Harsh truths about the Federal debt, showing how Left & Right lie to us

Summary: Each presidential campaign season the federal debt becomes an issue, with the debate consisting largely of bogus soundbites. Each election sees that the federal debt has not only grown, but has grown faster than the US economy — with little to show for it (e.g., our public infrastructure rots). This will not end well for us.

The big picture: the ratio of federal debt to GDP

Gross Federal Debt to GDP

First insight: massive debts can be paid down with steady growth and moderate inflation (especially easy with long-maturity fixed rate debt), proving that conservatives forecast of certain debt doom are false. Second insight: this trend will cause problems if not stopped (left-wing economists will deny this until the crisis begins).

Focus on events since 1980.
See how the government’s debt to GDP ratio rose under Reagan & Obama.
See America’s steady bipartisan leadership!

Gross Federal Public Debt to GDP - since 1980

Third insight: we’ve lost control of the Federal budget. Keynes said that we should fight recessions with fiscal deficits, with the debt paid off during the following expansion (conservatives lie about Keynes’ advice). Reagan ran the first surge in deficits during an economic expansion, along with Bush Sr. raising debt/GDP by 18 percentage points in 8 years. Obama has done even more, raising it by 23 percentage points in almost 6 years.

Retiring boomers will put even more pressure on the government’s finances. Yet amidst all this spending, Federal spending on infrastructure has fallen from its low levels while our public infrastructure decays (3rd world nations don’t just happen; they’re made by bad policy). Fourth insight: we could be borrowing at almost zero interest to rebuild America — boosting our economy.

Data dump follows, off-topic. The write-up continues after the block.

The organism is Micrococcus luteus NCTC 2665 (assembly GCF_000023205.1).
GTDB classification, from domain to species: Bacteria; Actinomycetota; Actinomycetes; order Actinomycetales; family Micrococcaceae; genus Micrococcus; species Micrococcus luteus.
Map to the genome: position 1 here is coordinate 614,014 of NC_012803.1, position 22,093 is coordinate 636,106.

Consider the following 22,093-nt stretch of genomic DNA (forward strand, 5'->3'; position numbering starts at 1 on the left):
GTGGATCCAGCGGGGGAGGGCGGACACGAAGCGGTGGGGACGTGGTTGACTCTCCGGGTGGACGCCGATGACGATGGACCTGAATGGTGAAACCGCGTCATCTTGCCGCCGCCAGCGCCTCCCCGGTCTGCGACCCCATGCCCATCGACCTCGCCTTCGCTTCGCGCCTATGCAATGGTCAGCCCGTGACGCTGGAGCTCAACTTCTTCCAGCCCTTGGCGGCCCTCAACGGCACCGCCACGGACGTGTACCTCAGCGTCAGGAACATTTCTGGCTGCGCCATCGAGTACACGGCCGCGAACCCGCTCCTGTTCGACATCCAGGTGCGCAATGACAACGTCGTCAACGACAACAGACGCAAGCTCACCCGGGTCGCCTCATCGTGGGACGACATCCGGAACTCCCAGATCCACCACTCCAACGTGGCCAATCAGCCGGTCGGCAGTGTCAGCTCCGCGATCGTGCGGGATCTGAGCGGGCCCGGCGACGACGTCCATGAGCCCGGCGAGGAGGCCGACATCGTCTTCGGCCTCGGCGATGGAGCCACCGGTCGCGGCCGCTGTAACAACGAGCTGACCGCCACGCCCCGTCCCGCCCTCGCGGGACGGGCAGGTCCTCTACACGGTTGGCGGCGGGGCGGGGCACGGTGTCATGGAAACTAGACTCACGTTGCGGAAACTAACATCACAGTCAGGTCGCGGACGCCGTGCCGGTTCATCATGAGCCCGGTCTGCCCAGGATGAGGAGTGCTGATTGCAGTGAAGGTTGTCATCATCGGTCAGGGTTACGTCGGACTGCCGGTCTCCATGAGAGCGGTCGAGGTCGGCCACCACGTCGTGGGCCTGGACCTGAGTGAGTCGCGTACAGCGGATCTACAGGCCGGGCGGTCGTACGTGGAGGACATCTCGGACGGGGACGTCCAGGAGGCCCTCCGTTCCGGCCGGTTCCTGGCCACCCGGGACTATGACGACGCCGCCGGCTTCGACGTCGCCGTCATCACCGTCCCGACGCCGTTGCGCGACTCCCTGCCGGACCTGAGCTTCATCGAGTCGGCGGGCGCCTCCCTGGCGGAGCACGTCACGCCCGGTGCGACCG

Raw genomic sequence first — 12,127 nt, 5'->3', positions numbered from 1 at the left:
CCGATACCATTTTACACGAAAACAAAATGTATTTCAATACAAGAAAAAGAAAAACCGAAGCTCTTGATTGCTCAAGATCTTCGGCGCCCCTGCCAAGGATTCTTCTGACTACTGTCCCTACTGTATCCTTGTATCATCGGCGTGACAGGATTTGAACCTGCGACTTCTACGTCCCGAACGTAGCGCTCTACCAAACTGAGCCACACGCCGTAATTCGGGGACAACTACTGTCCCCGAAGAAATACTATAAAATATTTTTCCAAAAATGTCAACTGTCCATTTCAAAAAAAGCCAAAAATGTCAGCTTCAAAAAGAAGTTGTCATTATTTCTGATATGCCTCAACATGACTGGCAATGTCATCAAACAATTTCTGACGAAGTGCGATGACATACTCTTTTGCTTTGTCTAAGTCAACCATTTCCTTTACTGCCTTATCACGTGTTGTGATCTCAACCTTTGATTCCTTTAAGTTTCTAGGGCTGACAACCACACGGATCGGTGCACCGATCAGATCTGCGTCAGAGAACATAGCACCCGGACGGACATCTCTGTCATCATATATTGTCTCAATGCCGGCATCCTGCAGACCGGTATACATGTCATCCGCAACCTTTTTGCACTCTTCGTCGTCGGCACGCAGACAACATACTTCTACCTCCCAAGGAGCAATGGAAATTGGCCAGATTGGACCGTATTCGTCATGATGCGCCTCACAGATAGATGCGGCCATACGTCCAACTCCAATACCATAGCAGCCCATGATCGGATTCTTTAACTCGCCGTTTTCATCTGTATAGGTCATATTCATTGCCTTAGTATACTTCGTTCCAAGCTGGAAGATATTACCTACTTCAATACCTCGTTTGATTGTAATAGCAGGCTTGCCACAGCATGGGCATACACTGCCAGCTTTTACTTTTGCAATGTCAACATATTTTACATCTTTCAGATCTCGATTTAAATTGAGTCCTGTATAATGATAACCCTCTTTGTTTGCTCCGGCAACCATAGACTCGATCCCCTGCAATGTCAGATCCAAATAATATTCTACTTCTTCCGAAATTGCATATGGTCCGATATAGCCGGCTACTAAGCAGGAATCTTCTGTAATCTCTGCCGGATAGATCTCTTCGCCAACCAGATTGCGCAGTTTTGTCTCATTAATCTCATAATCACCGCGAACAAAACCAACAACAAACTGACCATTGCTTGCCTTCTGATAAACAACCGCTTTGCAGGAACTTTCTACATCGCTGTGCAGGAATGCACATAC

Real net Federal investment - nondefense structures

#5 is bad news: foreign ownership of US treasuries has skyrocketed.
We no longer “owe it to ourselves”.

Foreign holding of Treasury Debt to GDP

#6 is good news: net federal debt is much lower than gross debt.
Net is the Federal debt excluding debt held by government agencies,
such as social security, Federal pension funds, and the Fed.

Net Federal Debt to GDP

This is a more useful measure of the federal debt.  (Write a billion dollar IOU to yourself. Are you buried in debt?) Reagan and Bush Sr. boosted the net debt/GDP by almost 18% over 10 years. Obama boosted it by almost 14% over 6 years.

With net debt at 60% of GDP, US debt is moderate by international standards. For a more accurate picture of the federal government’s obligation, we need to know its liabilities — debt plus future obligations. Legally-binding ones, like unfunded obligations for pensions (vets and civil service), and non-binding ones (medical care for vets, civil service retirees, the poor and elderly). These are massive, especially the health care obligations, but difficult to calculate.


The federal debt is a serious problem. The deficit is a bleeding sore, as the debt increases in both good times and bad — with future problems guaranteed as the boomers age and interest rates rise (which they will, eventually).

But we find it difficult to see the situation because the left and right lies to us (they believe us to be gullible because we are). We cannot respond effectively to a problem we cannot clearly see. When we respond with anger to lies, then people will treat us as citizens.